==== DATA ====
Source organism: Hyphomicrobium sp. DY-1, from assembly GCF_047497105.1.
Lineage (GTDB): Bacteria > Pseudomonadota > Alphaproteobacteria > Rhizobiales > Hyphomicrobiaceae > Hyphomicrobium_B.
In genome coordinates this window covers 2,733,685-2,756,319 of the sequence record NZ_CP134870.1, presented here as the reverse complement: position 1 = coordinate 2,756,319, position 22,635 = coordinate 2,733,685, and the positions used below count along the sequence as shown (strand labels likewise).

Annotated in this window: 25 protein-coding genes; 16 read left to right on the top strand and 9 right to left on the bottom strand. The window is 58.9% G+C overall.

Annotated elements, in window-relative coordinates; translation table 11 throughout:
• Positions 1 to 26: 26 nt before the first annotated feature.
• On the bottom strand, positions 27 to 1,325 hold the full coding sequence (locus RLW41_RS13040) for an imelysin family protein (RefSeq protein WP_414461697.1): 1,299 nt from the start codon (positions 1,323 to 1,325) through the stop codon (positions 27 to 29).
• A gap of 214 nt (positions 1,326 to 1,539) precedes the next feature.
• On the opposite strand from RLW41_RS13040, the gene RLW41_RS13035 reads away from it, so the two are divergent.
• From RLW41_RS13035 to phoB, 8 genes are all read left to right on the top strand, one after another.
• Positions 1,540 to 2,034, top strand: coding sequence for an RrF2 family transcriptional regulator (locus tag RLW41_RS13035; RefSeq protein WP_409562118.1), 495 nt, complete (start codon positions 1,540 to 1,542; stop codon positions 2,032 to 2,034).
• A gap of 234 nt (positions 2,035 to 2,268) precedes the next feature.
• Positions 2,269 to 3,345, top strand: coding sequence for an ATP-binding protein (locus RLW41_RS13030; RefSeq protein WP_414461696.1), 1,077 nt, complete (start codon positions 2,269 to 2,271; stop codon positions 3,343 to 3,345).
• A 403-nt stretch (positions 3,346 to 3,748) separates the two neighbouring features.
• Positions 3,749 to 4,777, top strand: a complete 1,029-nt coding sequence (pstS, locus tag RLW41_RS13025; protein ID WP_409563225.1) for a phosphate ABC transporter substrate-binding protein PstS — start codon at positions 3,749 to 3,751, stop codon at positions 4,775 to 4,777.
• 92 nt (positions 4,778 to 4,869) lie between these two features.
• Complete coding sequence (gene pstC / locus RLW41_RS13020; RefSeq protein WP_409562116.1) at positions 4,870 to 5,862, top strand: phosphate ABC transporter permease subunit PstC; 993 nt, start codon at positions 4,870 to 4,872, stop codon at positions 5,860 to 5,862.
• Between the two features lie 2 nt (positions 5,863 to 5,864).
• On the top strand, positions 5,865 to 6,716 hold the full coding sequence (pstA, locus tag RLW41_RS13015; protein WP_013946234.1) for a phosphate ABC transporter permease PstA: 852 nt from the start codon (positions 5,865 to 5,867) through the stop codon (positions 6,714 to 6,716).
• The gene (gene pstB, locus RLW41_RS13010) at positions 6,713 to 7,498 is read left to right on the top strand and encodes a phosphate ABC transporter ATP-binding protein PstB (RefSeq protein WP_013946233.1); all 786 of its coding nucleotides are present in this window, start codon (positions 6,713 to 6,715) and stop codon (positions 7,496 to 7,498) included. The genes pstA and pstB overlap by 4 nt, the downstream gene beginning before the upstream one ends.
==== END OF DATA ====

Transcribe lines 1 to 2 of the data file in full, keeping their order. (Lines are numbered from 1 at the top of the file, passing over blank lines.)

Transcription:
Source organism: Hyphomicrobium sp. DY-1, from assembly GCF_047497105.1.
Lineage (GTDB): Bacteria > Pseudomonadota > Alphaproteobacteria > Rhizobiales > Hyphomicrobiaceae > Hyphomicrobium_B.